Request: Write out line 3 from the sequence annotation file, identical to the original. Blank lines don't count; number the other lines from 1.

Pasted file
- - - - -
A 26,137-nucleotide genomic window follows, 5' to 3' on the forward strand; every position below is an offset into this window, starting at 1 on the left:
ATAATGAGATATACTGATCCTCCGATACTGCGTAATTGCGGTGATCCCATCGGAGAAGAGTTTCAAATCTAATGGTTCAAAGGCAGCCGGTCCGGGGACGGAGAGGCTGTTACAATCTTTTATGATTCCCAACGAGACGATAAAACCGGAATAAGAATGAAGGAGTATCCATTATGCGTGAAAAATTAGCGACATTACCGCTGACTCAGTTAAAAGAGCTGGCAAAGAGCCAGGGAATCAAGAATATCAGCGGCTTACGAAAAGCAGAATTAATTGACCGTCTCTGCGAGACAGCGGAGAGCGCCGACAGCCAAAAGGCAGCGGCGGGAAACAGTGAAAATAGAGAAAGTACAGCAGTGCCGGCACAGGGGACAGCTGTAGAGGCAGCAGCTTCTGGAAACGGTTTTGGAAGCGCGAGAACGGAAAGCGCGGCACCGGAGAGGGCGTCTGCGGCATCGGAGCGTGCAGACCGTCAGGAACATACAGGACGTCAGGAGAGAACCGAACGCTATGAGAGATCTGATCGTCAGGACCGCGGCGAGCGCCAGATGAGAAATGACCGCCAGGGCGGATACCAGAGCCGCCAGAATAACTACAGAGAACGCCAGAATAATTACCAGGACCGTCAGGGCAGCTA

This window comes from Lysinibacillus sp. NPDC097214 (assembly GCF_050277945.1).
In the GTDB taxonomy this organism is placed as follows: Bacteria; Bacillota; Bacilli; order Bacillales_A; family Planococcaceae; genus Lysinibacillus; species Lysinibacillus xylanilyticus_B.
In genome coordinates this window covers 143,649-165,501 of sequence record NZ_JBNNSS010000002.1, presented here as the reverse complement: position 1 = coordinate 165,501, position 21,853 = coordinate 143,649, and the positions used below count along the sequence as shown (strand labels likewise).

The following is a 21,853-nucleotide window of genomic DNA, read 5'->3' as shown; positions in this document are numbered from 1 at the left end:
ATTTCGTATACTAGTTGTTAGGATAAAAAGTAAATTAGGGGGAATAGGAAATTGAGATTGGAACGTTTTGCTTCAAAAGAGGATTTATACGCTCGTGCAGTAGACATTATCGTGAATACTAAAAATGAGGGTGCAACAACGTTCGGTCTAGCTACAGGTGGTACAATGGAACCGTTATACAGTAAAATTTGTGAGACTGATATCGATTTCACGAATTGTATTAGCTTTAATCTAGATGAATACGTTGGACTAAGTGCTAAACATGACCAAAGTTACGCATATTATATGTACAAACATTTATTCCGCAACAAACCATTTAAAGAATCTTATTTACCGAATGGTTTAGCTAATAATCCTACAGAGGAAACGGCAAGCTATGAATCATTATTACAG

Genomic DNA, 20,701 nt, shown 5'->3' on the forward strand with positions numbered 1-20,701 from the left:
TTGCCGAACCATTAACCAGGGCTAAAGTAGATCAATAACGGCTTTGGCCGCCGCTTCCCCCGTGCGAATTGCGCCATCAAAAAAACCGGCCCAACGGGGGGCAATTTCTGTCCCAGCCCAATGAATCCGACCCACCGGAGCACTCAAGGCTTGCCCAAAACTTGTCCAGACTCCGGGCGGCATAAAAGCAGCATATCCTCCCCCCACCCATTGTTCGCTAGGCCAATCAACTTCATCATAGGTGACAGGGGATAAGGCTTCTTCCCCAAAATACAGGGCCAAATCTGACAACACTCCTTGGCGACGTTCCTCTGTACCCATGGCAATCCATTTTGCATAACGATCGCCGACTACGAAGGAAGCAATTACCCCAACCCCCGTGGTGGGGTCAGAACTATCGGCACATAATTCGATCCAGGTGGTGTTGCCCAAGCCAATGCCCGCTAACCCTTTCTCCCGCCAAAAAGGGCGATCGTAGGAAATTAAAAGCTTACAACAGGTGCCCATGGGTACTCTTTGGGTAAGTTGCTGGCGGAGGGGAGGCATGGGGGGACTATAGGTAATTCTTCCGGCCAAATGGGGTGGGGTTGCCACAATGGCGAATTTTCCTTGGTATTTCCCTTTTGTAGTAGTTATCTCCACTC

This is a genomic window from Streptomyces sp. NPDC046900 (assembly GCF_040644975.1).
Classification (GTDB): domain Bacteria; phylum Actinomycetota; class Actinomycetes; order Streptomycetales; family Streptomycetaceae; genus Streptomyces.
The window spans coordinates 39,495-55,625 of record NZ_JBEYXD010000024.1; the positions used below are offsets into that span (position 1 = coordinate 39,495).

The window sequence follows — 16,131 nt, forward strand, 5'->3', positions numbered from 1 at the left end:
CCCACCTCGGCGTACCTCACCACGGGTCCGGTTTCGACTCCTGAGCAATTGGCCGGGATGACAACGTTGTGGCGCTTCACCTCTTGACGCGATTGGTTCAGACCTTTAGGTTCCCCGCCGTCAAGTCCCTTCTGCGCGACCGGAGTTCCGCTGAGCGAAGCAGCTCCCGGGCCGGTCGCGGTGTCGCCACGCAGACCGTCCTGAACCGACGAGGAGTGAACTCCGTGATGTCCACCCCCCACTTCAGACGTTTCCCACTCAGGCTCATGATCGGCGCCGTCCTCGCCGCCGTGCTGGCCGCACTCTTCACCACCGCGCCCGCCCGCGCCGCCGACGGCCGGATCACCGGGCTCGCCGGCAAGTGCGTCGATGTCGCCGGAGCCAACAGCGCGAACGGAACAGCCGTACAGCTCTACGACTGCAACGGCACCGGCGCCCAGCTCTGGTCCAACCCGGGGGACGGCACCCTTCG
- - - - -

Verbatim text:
This window comes from Lysinibacillus sp. NPDC097214 (assembly GCF_050277945.1).